What a wealth of info in this group. It\'s been a pleasure to read.
I\'m a Canadian who recently received seed money from a local community
mentor/investor to pursue a startup venture. We had a developer on board
until last week when he selected a different project (tech talent is VERY
hard to come by in my city). The mentor/investor is still willing to move
forward with the concept.
Our initial plan was to go fast and furious with a 6 month runway to build
an MVP and then pitch the concept to investor groups or apply to a variety
of well-known accelerators. Now, with no developer on board, things have
changed a little. Our mentor has had a number of successful exits within
the US to large, well know companies and has mentioned the possibility of
pitching the concept ONLY coupled with a very strong business case and
pitch deck (no prototype building). Although somewhat foreign in Canada, he
says that this is somewhat common in the US. Can anyone substantiate this?
It used to be the status quo in software. Now it\'s not because it\'s so
much chraper to get to an initial product. If you were in cleantech or
biotech it would probably still be the norm.
It still happens in the valley but it is not as common.
Generally it happens based on the strength of your (team\'s) personal
brand. Track record, good relationships, etc
It also depends on what class of funding you are after. E.g. an angel is
more likely than a VC who has to explain to her LPs what she\'s Investing in
I advise putting yourself in the shoes of your investor. What makes what
you\'re doing so much more exciting and so much less risky. Extreme
examples: you are Marc Andreesen. You know how to 3D print DNA. Kleiner
gave you 10 million in seed. You have animal magnetism.
I\'m sure its all of the above but to a lesser degree. To which degree
will probably determine your odds.
My two cents fwiw.
On Dec 20, 2012 2:17 PM, "Daylin" <day...@dotdotduo.com> wrote:
I\'m in Toronto and in my first year doing the startup thing I can say
that there are surely more sellers than buyers when it comes to
anything entrepreneurial. Some have told me what your mentor has,
which is that in the US, many companies get funded before revenue,
however in Canada this is not as common. My $0.02 is that there a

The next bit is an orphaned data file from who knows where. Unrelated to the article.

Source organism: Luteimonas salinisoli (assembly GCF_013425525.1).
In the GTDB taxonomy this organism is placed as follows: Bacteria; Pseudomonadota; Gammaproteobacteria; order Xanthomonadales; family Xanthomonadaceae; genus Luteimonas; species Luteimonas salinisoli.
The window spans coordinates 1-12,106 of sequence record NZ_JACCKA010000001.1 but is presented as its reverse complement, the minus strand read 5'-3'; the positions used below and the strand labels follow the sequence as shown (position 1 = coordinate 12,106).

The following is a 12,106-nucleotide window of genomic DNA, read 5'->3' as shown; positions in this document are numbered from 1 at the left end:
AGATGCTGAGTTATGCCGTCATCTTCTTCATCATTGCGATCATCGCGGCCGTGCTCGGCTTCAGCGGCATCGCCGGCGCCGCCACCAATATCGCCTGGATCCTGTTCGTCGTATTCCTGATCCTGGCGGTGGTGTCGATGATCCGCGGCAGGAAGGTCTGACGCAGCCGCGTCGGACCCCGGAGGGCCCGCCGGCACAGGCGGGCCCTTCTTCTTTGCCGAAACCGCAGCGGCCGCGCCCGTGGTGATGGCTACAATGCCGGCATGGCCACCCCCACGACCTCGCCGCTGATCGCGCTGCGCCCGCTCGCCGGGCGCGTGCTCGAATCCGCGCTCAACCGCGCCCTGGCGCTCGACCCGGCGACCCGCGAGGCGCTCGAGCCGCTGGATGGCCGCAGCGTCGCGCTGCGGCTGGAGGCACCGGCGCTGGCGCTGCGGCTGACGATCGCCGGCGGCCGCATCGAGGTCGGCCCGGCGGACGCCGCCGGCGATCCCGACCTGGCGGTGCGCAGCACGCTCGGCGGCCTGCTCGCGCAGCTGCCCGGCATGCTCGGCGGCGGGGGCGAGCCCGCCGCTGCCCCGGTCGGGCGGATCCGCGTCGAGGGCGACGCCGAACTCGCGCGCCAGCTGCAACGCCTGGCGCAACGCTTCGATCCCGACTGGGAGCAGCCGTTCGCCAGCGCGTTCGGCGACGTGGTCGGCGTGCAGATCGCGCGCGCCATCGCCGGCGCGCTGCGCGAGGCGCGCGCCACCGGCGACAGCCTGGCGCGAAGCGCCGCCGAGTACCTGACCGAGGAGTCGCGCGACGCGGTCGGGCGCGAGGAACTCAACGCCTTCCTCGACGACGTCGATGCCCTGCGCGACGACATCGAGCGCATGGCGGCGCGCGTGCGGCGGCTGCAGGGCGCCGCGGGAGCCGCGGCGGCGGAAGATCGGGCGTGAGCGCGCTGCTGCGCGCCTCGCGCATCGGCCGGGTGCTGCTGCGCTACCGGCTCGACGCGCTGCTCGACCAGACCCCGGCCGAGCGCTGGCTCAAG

simply so many entrepreneurs around and relatively fewer investors
than in the US, investors in Canada can largely reduce their risk by
waiting until there is revenue before investing. Admittedly I have
not aggressively pursued funding yet since I am not at the MVP with
revenue stage yet, although I foresee looking locally will be tough,
and like you I think an accelerator is a more likely option as there
are a few of them in Toronto now. I\'m not sure what Canadian city
you\'re in though, but I know there are incubators elsewhere.
On a related note, others have told me one of the biggest difference
between Canadian and American investors is that Canadian investors
prefer to fund you in stages and see how the market develops, however
in the US if the investors are sold on the market potential, the
amount of funding is increased to help discourage competitors from
entering the space.
I\'ll find all this out for myself soon enough, but I will say that I
haven\'t even dreamed of pitching to local investors before I have
launched and am seeing sales.
Thanks for your comments, Bill and David.
Bill: yes, to pitch for investment.
The question that I was really asking didn\'t have to do with
talent acquisition (as we have yet to really start looking), but to do with
a style of funding that is perhaps very common in the US. Pitching a
concept, to my knowledge, doesn\'t happen within Canada. You need to show
revenue or customers in order to successfully raise capital.